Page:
|Under a contract with DARPA, BAE Systems will develop a system that seeks to allow undersea vehicles to accurately navigate while remaining below the ocean's surface. (Graphic: BAE Systems)|
Merrimack NH May 16, 2016 - The U.S. Defense Advanced Research Projects Agency (DARPA) has selected BAE Systems to develop an undersea navigation system aimed at enhancing the U.S. Navy’s ability to provide precise, global positioning throughout the ocean basins. The contract will support a program called the Positioning System for Deep Ocean Navigation (POSYDON), which seeks to allow undersea vehicles to accurately navigate while remaining below the ocean’s surface.
POSYDON aims to replace current navigational methods that pose a detection risk for undersea vehicles forced to surface periodically to access the space-based Global Positioning System (GPS), which cannot sufficiently penetrate seawater. In addition, access to above-water GPS may be denied by hostile signal jamming. Under DARPA’s POSYDON program, a BAE Systems-led team will create a positioning, navigation, and timing system designed to permit vehicles to remain underwater by using multiple, integrated, long-range acoustic sources at fixed locations around the oceans.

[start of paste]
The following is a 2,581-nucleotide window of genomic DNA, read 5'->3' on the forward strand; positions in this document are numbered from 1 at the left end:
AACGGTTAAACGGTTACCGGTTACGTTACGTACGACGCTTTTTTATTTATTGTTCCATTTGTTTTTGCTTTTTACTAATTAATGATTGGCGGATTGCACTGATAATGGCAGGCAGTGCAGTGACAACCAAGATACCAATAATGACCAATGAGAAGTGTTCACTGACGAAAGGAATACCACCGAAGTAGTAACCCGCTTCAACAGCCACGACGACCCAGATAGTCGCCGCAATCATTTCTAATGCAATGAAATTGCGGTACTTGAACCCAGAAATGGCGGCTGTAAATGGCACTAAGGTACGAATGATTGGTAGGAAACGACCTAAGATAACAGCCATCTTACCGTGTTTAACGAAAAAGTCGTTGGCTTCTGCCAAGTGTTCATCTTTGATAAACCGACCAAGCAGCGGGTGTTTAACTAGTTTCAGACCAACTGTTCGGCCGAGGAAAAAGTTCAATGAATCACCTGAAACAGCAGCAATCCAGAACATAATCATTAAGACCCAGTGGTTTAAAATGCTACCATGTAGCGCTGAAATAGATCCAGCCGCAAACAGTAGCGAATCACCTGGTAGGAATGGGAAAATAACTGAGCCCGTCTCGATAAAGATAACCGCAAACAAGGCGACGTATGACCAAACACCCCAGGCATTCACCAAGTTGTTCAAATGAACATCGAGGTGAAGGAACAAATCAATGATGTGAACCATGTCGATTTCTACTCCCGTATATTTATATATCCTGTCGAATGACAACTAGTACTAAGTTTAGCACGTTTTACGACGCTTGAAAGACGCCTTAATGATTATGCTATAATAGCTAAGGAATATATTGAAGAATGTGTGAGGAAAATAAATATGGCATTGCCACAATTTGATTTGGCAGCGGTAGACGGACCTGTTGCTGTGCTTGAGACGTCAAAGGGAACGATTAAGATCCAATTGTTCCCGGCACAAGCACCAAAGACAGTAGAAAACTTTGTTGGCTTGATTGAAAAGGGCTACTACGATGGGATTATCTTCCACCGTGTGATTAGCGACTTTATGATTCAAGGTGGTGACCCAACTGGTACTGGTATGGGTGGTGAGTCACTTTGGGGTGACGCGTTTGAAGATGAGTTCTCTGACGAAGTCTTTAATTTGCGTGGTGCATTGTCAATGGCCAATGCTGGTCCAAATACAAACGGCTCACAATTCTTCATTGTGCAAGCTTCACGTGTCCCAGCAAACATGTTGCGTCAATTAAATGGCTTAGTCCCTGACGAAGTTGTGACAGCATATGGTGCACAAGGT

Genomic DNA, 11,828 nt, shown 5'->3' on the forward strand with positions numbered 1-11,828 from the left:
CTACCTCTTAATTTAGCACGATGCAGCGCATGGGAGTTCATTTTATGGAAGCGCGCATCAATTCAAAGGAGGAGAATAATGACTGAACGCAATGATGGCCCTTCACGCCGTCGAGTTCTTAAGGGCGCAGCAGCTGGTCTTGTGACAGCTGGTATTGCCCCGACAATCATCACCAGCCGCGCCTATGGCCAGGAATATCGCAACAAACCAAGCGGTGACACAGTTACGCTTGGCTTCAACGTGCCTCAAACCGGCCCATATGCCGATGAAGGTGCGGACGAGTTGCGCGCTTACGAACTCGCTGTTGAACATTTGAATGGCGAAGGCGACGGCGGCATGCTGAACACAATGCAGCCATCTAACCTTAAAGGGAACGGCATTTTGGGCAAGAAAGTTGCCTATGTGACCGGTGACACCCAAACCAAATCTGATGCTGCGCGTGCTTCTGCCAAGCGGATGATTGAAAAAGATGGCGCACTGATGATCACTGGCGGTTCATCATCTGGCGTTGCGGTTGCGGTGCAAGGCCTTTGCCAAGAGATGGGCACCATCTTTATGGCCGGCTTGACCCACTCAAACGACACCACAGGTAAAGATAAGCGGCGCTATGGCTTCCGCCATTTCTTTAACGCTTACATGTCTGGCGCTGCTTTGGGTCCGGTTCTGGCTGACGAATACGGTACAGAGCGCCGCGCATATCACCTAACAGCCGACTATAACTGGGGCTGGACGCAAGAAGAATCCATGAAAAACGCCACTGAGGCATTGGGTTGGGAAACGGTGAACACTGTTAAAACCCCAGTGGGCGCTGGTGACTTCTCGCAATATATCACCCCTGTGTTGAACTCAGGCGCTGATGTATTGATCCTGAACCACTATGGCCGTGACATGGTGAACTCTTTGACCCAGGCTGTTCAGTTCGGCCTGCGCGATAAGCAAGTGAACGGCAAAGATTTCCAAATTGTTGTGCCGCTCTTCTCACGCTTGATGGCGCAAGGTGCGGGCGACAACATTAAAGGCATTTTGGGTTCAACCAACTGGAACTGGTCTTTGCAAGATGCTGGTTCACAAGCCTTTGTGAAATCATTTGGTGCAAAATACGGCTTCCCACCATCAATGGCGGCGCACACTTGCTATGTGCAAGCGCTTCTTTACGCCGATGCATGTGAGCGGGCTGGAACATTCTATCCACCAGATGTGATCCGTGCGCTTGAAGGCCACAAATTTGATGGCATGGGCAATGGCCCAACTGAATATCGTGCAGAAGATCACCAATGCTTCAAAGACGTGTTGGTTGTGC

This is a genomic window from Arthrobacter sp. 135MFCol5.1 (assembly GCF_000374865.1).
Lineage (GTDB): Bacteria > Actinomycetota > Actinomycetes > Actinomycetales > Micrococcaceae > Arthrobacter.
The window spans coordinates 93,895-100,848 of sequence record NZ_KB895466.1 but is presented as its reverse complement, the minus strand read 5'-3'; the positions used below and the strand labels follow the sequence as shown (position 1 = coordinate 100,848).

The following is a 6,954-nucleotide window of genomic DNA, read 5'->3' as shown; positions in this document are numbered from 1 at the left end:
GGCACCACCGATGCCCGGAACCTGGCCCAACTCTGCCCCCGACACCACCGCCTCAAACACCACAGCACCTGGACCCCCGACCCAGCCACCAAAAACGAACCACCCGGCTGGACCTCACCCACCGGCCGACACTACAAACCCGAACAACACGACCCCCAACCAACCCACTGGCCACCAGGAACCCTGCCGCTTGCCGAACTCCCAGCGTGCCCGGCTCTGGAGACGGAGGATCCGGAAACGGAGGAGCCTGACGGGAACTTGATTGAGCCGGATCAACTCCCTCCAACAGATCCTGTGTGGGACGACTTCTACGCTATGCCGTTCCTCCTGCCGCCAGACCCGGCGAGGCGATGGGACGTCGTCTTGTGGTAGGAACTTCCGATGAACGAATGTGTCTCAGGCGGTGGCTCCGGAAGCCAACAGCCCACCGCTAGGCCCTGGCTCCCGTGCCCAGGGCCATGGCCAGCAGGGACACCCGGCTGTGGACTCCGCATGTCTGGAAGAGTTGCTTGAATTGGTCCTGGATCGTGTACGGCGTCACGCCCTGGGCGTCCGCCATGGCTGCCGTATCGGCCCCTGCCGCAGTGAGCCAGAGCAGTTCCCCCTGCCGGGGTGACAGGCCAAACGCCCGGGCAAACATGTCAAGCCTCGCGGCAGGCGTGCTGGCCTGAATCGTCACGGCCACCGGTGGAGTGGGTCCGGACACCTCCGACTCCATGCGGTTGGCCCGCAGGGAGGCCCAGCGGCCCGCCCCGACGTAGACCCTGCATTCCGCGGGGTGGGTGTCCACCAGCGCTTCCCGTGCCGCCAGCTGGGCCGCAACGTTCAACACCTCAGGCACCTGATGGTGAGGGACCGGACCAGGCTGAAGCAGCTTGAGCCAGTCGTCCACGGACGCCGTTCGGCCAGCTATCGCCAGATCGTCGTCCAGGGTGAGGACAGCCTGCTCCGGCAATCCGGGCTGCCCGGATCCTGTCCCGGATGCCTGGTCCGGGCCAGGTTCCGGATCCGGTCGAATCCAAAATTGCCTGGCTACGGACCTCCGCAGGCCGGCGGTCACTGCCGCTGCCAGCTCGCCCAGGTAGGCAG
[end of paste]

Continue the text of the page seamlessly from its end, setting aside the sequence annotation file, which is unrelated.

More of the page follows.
“BAE Systems has more than 40 years of experience developing underwater active and passive acoustic systems,” said Joshua Niedzwiecki, director of Sensor Processing and Exploitation at BAE Systems. “We’ll use this same technology to revolutionize undersea navigation for the POSYDON program, by selecting and demonstrating acoustic underwater GPS sources and corresponding small-form factor receivers.”
The vehicle instrumentation needed to capture and process acoustic signals for accurate navigation will also be developed under this program. The company will leverage its expertise and capabilities in signal processing, acoustic communications, interference cancellation, and anti-jam/anti-spoof technologies for the program. Other members of BAE Systems’ POSYDON team are the University of Washington, the Massachusetts Institute of Technology, and the University of Texas at Austin.